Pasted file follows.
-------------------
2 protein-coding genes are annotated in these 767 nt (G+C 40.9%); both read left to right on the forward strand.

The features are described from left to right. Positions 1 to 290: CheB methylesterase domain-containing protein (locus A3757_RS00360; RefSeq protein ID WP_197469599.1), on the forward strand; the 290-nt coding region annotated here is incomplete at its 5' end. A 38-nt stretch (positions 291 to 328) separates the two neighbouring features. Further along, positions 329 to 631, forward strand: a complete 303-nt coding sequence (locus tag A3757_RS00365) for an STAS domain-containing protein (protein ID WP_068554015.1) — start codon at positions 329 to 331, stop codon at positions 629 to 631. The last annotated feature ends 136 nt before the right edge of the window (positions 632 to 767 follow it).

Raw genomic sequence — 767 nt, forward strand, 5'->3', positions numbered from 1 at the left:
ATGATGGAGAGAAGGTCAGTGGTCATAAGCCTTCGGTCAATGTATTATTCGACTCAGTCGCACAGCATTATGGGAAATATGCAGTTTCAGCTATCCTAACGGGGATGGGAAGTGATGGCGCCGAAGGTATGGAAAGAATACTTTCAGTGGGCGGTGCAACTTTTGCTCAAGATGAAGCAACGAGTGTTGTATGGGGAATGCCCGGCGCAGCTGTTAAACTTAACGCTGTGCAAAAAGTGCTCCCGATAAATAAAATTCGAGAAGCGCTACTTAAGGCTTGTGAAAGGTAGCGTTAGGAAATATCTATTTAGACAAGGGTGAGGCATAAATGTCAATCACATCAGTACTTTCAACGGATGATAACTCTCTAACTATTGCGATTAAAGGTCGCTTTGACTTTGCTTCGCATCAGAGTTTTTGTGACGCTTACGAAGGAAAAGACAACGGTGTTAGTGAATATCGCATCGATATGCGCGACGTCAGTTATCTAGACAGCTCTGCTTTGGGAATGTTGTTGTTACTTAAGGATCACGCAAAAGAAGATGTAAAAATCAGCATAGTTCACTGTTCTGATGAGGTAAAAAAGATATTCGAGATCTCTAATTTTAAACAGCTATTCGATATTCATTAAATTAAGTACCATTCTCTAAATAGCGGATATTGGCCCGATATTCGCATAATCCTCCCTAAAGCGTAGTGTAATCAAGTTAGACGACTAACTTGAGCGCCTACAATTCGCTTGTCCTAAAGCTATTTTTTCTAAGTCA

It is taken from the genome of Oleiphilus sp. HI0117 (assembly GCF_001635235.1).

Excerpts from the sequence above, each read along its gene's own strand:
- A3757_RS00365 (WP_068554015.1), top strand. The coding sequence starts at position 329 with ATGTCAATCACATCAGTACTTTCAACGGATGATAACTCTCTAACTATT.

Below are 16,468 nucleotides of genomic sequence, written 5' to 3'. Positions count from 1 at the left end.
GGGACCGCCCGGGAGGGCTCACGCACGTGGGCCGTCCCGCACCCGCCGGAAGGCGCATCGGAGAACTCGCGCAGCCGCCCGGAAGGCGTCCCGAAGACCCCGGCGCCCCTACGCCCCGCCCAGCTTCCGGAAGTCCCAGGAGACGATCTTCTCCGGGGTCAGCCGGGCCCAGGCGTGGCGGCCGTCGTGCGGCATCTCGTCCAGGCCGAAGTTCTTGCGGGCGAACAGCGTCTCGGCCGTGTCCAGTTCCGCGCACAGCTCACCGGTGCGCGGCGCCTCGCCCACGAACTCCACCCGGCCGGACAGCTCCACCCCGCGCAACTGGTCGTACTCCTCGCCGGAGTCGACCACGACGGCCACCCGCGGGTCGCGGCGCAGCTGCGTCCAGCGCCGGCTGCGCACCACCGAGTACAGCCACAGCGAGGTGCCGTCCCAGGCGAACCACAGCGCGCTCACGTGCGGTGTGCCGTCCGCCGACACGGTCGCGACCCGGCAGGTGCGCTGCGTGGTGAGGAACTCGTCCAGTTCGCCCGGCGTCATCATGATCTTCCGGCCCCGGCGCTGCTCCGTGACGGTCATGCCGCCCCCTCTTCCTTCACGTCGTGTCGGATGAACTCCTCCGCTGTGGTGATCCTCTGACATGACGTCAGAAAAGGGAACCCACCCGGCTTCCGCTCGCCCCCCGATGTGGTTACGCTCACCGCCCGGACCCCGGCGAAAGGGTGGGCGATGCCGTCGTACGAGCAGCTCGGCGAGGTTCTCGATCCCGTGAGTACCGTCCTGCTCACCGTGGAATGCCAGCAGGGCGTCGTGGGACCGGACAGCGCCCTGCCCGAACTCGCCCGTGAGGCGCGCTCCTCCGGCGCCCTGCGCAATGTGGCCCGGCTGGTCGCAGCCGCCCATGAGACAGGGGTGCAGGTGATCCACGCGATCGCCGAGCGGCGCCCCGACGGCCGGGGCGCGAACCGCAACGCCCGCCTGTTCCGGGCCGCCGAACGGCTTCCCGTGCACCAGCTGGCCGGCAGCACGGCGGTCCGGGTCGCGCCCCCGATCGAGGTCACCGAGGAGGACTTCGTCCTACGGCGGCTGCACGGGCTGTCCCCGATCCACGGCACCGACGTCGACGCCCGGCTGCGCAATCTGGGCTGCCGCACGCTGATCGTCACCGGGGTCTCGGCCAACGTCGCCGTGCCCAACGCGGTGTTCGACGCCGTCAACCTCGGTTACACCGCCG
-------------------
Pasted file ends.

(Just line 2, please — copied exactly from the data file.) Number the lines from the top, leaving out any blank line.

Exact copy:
The features are described from left to right. Positions 1 to 290: CheB methylesterase domain-containing protein (locus A3757_RS00360; RefSeq protein ID WP_197469599.1), on the forward strand; the 290-nt coding region annotated here is incomplete at its 5' end. A 38-nt stretch (positions 291 to 328) separates the two neighbouring features. Further along, positions 329 to 631, forward strand: a complete 303-nt coding sequence (locus tag A3757_RS00365) for an STAS domain-containing protein (protein ID WP_068554015.1) — start codon at positions 329 to 331, stop codon at positions 629 to 631. The last annotated feature ends 136 nt before the right edge of the window (positions 632 to 767 follow it).